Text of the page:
If those whom you have lost by death were very dear to you, let God now be all the dearer to you, because He was pleased to take them to Himself in glory.  Do not be angry with the Lord, for He hath taken away nothing but what He gave; He has simply taken back His own, and not what is yours (Job 1.21), only what had been loaned to you for a time.  The Lord alone sees the evils that are to come, and He lovingly took away your dear ones from the calamities that He saw impending.

     Those that die in the Lord rest from their labors, while those whom they left behind in this world suffer grievous afflictions and torments, even those in circumstances of material comfort.  If you have lost dear ones by death, know that by and by you will be with them again, and then they will be dearer to you than ever.  For a brief time they are separated from you; but then through a blissful and unending eternity you will be reunited with them.  For we cherish the sure and blessed hope that we also shall soon depart hence, and that we too shall come to that life.  There, we shall love our loved ones better than we ever loved them here, and then, without the least fear of anything to mar our perfect love.  Dwell not, then, so much upon that sad hour when your friends left you, as upon that glad time when they shall be restored to you on the morning of the resurrection.  When our faith in the resurrection is strong and firm, death loses much of its terror.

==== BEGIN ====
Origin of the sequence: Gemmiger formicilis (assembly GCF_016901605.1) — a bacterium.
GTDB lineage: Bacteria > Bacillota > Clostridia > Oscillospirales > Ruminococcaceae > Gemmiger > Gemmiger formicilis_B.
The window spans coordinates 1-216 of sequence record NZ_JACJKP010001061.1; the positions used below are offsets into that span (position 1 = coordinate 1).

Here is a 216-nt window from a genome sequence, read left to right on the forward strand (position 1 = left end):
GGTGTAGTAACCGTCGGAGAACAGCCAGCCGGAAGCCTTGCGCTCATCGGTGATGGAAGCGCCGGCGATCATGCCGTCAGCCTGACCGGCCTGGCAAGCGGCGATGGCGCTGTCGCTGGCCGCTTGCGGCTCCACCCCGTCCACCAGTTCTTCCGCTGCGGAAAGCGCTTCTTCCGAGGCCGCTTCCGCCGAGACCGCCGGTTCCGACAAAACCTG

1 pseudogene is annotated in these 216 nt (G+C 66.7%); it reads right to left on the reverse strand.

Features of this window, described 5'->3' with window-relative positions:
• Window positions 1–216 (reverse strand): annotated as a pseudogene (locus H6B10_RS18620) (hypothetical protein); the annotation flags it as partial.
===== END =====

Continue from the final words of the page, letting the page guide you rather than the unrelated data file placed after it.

Philippians 1:21  —  For me, to live is Christ and to die is gain.

Psalm 116:15  —  Precious in the sight of the Lord is the death of his saints.

Revelation 21:3-4  —  I heard a loud voice from the throne saying, “Now the dwelling of God is with men, and he will live with them.  They will be his people, and God himself will be with them and be their God.  He will wipe every tear from their eyes.  There will be no more death or mourning or crying or pain, for the old order of things has passed away.”

A prayer by Samuel Johnson (1709-1784) after the death of his mother:  Almighty God, merciful Father, in whose hands are life and death, sanctify unto me the sorrow which I now feel.  Forgive me whatever I have done unkindly to my mother, and whatever I omitted to do kindly.  Make me to remember her precepts and good example, and to reform my life according to thy Holy Word, that I may lose no more opportunities for good.  I am sorrowful, Lord, let not my sorrow be without fruit.  Let it be followed by Holy resolutions, and lasting amendment, that when I shall die like my mother, I may be received to everlasting life.  I commend, O Lord, into thy hands, the soul of my departed mother, beseeching thee to grant her whatever is most beneficial to her in her present state.  And, O Lord, grant unto me that am now about to return to the common comforts and business of the world, such moderation in all enjoyments, such diligence in honest labor, and such purity of mind, that amidst the changes, miseries and pleasures of life, I may keep my mind fixed on Thee, and improve every day in grace till I shall be received into thy kingdom of eternal happiness.  Amen.